This game perfectly encapsulated Nebraska football. Memorial Stadium was an atmosphere unlike any other throughout the first three quarters of football, but ultimately finished deflated.
The blackout was an overwhelming success, as was the tribute to the 1997 title team. It almost felt like the ghosts of Nebraska's past would help guide the Huskers to an improbable victory, one that would put this team in the drivers seat for the Big Ten title game. But sometimes, hope isn't enough.
Let's start with the opening drive. The Huskers started out with a 13 yard run from Ozigbo, then a 37 yard pass to De'mornay Pierson-El, then two rushes by Ozigbo. This left the Huskers with a third and two from the Wisconsin 17 yard line.
Instead of keeping the rushing attack rolling, Nebraska calls a screen pass to Ozigbo that goes off his hands and into the hands of Wisconsin's Chris Orr who took it to the house.
Why Offensive Coordinator Danny Langsdorf didn't run the ball, or at least get it into the hands of a receiver on a screen play, is still puzzling to me.
Nebraska finally got on the board just before half with an electric 80-yard touchdown pass from Tanner Lee to Stanley Morgan Jr. that would have left the Huskers within three just before half. But again, the Huskers shoot themselves in the foot as Jonathan Taylor ran over the right tackle for a 75 yard touchdown on the next play from scrimmage.
Fast-forward to the third quarter after Aaron Williams made a house call that sent Memorial Stadium into an absolute frenzy. The roar that crowd made as Williams tied the game was unlike anything I have heard in a long time.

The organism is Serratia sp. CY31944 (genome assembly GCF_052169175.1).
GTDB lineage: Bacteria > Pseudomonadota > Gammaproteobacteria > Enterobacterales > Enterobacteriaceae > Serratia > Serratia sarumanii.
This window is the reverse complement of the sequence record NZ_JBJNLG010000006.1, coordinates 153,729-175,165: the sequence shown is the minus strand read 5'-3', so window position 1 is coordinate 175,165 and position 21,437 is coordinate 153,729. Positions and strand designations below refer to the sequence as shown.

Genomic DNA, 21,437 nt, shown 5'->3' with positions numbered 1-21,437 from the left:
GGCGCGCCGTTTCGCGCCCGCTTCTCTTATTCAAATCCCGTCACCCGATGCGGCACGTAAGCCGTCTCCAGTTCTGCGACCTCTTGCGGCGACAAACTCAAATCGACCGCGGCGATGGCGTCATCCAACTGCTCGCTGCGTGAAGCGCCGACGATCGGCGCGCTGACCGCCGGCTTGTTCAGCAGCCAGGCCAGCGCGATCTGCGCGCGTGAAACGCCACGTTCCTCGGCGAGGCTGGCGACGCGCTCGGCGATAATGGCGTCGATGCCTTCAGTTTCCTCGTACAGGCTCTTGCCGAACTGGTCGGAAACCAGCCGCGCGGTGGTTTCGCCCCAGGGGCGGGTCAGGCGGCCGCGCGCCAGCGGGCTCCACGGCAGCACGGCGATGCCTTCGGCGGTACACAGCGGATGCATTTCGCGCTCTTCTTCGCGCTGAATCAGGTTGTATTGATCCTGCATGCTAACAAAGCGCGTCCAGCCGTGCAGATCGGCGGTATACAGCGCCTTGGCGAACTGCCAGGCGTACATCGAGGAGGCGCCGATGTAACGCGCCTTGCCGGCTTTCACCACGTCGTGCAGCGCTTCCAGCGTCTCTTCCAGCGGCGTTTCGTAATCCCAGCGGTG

The Blackshirts held well throughout much of the game, and it felt like the Huskers could genuinely get a stop and have a chance to win this thing.
But that Wisconsin ground-and-pound attack is absolutely demoralizing. Eight runs and two passes later, and Nebraska was down seven.
Another stalled drive gave Wisconsin the ball back, and they continued to pound away. 10 straight runs later, Wisconsin is up 14.
Wisconsin ended the ball game with 20 straight runs on the way to a 38-17 victory. That's what they do, that's Big Ten football. It's a recipe for success that they have embraced for years. It's not flashy, but it's pound-you-into-submission football that tires most defenses down by the fourth quarter.
Frankly, it's a recipe that Nebraska should take note of.
For the most part, Lee played very well and evaded pressure in the pocket while making precise throws for most of the game.
Ozigbo is Nebraska's sweetheart and he showed why again tonight, reaching over 100 yards rushing for the third straight game (the first Nebraska running back to do so since Ameer Abdullah in 2014).
JD Spielman is showing that he could be the next great Husker playmaker after grabbing six catches for 79 yards. He's only a freshman.
Luke Gifford's sack in the first quarter when the Huskers needed it most, down 10-0, was one of the cooler things I've seen here in Memorial Stadium. Gifford is a Lincoln-native, and when he threw the bones as the crowd erupted, you could almost see his dreams coming true in front of your eyes.
Punter Caleb Lightbourn is absolutely on fire. He has come a long way, and his consistency in the special teams game will continue to help Nebraska win the field position battle.
All in all, this is the Big Ten. Nebraska needs its playmakers to make plays. It needs its defense to stop these power running games if it wants any chance at a Big Ten title in the future.
The best part about Nebraska football is that next week, Ohio State comes to town and you can guarantee these stands will be packed to the brim, this time in red, with nothing but hope.
On to the next one.